The monks insist that work, prayer, community, and psychological growth lie only at the periphery of their vocation. Perata says, "If we were to remove union with God from the monastic equation, all of the vows, usages, and structures that we've been discussing would be rendered meaningless." Brother Adam (entered the order in 1946; died in 1998) adds, "Although you've got this beautiful monastery with peace and quiet, and nature all around us, still it wouldn't be fulfilling if you take God out of it. God is, for me, my life."

Father Timothy describes his experience:

You're not waiting for feelings because in your most intimate relationship with God, there's no feelings, just Spirit. You're in awareness. There's an awareness of God but you can't locate any one of your feelings or anything. … That's may be just one short moment sometimes and then you're back with your feet on the ground. Sometimes I'll be praying and all at once you're just so aware of God's presence: He's my Father and he loves me! Not in so many words, but you'll just know that. Just a few minutes like that makes it all worthwhile, and then you go out and plant some more tomatoes or something.

But this sort of thing appears to be unusual. In answer to the question, "Does a monk ever really attain such a union?" Father Paul Mark says, "Such experiences aren't talked about because it is more prudent to keep silent. We don't actively seek the experience, for that is vain glory if not outright pride. But we are called to prepare for it. This is why faith is important in our lives, because we don't know if and when union with God will happen, at least to the degree that we believe is possible on this earth."

The impression one gets, however, is that extraordinary encounters with the divine are pretty rare. Brother Dave Cullen (entered New Clairvaux in 1962) says, "I've often thought that I felt closer to God through my prayer life and my reading outside before I came than I ever have here, which is kind of a strange thing to me. … I certainly haven't attained any mystical heights. I don't think I have, anyway. I'd be very surprised."

These monks, of course, are not trained theologians or men of great eloquence, like Merton, so in one sense, it is not fair to subject their statements to theological scrutiny. Then again, their comments reveal how Trappist spirituality in Northern California is really lived out. Furthermore, while it is not for me to question the mystery of their calling before God, I do think we might question our facile assumption that men in such a vocation have a great deal to teach the rest of us about experiencing God, at least the uniquely Christian God.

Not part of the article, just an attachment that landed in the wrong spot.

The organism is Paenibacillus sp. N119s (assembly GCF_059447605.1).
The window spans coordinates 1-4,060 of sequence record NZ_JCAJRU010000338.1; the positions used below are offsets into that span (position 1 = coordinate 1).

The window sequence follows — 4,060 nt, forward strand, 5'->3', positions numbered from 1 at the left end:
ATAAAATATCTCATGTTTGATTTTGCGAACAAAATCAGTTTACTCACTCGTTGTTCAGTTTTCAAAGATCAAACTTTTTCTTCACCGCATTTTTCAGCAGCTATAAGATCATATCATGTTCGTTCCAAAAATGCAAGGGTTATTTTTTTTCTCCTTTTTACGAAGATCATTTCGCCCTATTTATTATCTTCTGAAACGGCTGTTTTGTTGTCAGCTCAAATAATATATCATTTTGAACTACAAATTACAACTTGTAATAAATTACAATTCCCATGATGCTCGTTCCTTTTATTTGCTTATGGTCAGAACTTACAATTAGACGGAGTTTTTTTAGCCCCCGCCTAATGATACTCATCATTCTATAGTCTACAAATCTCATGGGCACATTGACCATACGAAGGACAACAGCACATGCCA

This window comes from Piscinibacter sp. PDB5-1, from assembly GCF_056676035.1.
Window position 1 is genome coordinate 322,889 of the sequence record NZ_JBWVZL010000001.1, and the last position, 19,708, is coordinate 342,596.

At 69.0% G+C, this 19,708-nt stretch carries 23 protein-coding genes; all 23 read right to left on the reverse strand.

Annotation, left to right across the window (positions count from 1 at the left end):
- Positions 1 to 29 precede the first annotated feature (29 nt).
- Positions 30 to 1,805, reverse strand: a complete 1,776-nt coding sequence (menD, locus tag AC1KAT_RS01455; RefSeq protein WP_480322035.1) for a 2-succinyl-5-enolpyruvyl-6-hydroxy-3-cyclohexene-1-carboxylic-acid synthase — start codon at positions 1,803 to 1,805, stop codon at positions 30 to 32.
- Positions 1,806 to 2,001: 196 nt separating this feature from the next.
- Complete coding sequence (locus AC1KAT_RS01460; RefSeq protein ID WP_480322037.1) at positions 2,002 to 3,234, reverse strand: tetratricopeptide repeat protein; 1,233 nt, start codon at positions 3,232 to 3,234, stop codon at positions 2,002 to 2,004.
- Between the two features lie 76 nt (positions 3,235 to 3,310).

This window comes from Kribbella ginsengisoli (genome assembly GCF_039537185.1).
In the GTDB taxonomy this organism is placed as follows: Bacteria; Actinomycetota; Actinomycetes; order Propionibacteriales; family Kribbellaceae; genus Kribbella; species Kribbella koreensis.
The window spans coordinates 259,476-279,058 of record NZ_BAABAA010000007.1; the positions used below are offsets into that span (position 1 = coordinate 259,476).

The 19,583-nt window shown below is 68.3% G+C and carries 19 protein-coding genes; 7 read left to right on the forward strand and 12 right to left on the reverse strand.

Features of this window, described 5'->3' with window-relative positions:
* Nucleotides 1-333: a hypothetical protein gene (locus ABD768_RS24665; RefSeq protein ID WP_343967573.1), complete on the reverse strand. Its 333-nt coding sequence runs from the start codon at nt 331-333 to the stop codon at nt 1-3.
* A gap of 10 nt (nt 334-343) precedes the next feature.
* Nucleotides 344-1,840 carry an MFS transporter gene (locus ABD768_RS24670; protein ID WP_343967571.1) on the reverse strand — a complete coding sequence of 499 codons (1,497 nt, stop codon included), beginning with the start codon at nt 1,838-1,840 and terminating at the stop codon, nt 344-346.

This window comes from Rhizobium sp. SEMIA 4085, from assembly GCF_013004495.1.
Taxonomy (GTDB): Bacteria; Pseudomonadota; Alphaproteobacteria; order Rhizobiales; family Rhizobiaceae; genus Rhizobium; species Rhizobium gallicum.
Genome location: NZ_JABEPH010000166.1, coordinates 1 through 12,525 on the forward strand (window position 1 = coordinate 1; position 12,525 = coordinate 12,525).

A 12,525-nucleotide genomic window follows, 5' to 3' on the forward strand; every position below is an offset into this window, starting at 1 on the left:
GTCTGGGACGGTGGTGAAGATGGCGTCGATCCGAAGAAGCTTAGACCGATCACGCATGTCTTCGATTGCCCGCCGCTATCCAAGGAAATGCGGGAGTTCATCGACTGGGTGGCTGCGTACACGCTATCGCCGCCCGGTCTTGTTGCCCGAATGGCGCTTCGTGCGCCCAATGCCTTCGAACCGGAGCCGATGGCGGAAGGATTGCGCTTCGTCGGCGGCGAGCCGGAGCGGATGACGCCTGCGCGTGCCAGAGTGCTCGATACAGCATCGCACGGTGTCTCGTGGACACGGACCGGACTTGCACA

I was surprised, for instance, despite their insistence on the primacy of union with God, how readily the monks' prayer talk moves into talk about the development of the individual's soul, so that questions like What's the point of all this? Is it doing anything for me? Am I really growing? begin to dominate the conversation. Christian charity requires me to assume that these monks are so attuned to the ministry aspect of their prayer that it hardly seems worth mentioning. And to be sure, God meets us in the deep recesses of the self, and Scripture does have to become a part of the supra-rational self to enliven the soul. Yet a spiritual narcissism seems to be crouching at the door throughout the book.

For Brother Francis, who talked of his mental breakdown, therapy seems clearly to have been a path to a healthier spirituality—and perhaps this is the way we are to take all the psychological talk. But I can't shake the impression that all too often psychological language has preempted theological and spiritual language in the life of these monks.

And what about emphasis at New Clairvaux on acquiring peace or "quiescence"? One wonders what is distinctively Christian about this. Jesus was anything but undisturbed throughout his life. We see him irritated with his mother, impatient with his disciples, angry with the moneychangers (and even a fig tree), and furious with the Pharisees. Paul is anxious about some of his congregations, furious with others. He weeps, he rejoices, he admits to despair.

When it comes to the saints in Christian history, it's hard to find one that exemplifies this undisturbed peace. Jerome was about as cantankerous as they come; Francis of Assisi scolded friars and preached judgment to the crowds; Catherine of Siena chastised popes; Theresa of Avila had little patience with church bureaucracy; and on it goes.

In my reading of the New Testament, Christian peace is not primarily a subjective state of quiescence but rather reconciliation with God, above all, and between formerly alienated groups, like Jews and Greeks. This new ontological peace, in turn, often unsettles the soul when it sees injustice (non-peace) rampant in the world—making us rightfully furious. I'm not sure it is a Christian virtue to be tranquil in all circumstances.